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All-cause and cardiorenal mortality in 6 million adults with and without type 2 diabetes: a comparative, trend analysis in Canada, Spain, and the UK

Ling S, Zaccardi F, Vlacho B, Li P, Gatius JR, Mata-Casas M, Franch-Nadal J, Kosiborod MN, Gillies C, Fenici P, Mauricio D, Shah BR, Khunti K. Diabetes Obes Metab. 2022; Sep 3 [Epub ahead of print]. DOI: https://doi.org/10.1111/dom.14856


Aims — To understand geographical and temporal patterns in the diabetes gap – the excess mortality risk associated with type 2 diabetes (T2D) – in three high-income countries.

Methods — Using databases from Canada (Ontario), Spain (Catalonia), and the UK (England), we harmonised the study design and the analytical strategy to extract information on subjects aged over 35 years with incident T2D between 1998 and 2018 matched to up to five subjects without diabetes. We used Poisson models to estimate age-specific mortality trends by diabetes status and rate ratios and rate differences associated with T2D.

Results — In more than 6 million people, 694,454 deaths occurred during a follow-up of 52 million person-years. Trends in all-cause mortality rates differed between Ontario and England; yet, the diabetes gaps were very similar in recent years: in 2018, we estimated 1.3 (95% confidence interval: 0.8, 1.8) and 0.8 (0.2, 1.5) more deaths per 1000 person-years in 50-year-old men with diabetes in Ontario and England, respectively, and 8.9 (6.1, 11.7) and 12.1 (9.1, 15.1) in 80-year-old; between-country differences were small also in women. In Catalonia, rate ratios comparing T2D to no diabetes in 2018 were 1.53 (1.11, 2.11) in 50-year-old men, 0.88 (0.72, 1.06) in 60-year-old, 0.74 (0.60, 0.90) in 70-year-old, and 0.81 (0.66, 1.00) in 80-year-old, indicating lower mortality rates in men with T2D from the age of 60 years; rates were similar in women with and without diabetes at all ages. The diabetes gaps in cardiorenal mortality mirrored those of all-cause mortality: we observed consistent reductions in the proportions of cardiorenal deaths in subjects aged 80 years but variations in subjects aged ≤70 years, regardless of the presence of diabetes.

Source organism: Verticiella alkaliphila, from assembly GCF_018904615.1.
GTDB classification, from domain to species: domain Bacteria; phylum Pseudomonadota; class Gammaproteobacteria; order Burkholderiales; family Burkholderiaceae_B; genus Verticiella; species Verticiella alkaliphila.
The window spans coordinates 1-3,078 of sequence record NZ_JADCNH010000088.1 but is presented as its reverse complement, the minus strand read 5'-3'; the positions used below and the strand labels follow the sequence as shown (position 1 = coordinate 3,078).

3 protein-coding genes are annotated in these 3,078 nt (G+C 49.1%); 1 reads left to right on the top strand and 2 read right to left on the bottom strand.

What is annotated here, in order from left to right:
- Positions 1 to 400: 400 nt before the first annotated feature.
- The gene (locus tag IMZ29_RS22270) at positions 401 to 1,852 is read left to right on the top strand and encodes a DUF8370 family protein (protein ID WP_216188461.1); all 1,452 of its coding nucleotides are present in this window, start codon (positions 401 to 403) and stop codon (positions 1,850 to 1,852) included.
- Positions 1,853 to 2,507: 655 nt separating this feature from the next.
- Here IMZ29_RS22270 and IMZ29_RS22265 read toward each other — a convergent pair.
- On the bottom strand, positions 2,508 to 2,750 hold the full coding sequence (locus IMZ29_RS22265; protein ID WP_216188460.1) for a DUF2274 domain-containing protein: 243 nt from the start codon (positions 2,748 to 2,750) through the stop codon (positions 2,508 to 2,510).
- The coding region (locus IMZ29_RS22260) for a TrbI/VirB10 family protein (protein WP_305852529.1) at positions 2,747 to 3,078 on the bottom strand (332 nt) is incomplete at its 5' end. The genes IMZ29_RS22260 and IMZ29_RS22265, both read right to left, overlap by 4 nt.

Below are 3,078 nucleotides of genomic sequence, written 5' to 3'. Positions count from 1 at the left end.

Conclusions — By reducing the confounding impact of epidemiological and analytical differences, this study showed geographical similarities and differences in the diabetes gap: an excess risk of all-cause and cardiorenal mortality in subjects with T2D is still present in Ontario and England in recent years, particularly in elderly subjects. Conversely, there were very small gaps in young men with T2D or even lower mortality rates in older subjects with T2D in Catalonia.

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